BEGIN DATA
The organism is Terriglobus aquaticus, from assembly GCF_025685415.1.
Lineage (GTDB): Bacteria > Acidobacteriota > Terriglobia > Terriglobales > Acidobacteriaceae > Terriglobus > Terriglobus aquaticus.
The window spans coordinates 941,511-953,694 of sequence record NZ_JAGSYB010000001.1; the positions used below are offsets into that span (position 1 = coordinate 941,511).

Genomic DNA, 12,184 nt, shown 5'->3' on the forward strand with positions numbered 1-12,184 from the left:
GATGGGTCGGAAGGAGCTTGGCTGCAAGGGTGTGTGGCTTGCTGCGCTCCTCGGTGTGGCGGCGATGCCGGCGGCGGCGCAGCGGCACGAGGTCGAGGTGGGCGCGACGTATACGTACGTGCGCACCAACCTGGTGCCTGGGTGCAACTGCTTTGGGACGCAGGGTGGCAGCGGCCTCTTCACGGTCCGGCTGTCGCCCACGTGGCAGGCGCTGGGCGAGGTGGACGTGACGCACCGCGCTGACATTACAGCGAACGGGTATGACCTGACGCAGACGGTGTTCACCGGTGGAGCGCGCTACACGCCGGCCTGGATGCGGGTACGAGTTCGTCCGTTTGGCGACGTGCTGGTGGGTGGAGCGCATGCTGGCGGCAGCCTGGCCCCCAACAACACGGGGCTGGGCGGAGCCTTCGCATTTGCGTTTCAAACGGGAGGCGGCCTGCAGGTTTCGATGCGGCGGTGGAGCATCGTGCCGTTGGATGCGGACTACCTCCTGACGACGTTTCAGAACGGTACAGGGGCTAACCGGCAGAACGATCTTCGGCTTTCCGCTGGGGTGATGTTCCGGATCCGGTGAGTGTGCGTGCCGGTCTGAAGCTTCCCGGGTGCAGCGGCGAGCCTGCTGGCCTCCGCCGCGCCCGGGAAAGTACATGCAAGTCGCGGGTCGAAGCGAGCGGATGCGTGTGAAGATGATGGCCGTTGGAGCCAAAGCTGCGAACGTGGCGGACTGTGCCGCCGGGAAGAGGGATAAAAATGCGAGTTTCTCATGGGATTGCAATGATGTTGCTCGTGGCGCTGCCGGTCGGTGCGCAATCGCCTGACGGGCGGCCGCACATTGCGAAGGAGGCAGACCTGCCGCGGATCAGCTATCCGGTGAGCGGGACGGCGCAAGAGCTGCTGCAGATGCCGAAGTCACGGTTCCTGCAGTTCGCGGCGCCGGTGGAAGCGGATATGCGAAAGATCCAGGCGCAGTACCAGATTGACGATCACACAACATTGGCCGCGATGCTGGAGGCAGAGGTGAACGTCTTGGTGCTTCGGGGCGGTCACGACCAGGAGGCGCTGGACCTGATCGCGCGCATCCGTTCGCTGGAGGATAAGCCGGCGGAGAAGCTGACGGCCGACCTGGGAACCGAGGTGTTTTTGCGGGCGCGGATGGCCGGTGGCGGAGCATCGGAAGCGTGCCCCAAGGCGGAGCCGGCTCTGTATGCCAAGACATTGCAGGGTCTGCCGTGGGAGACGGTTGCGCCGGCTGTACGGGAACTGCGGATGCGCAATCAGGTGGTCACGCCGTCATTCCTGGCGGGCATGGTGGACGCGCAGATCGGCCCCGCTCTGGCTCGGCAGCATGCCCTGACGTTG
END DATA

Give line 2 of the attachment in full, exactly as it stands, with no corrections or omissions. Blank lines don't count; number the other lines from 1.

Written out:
Lineage (GTDB): Bacteria > Acidobacteriota > Terriglobia > Terriglobales > Acidobacteriaceae > Terriglobus > Terriglobus aquaticus.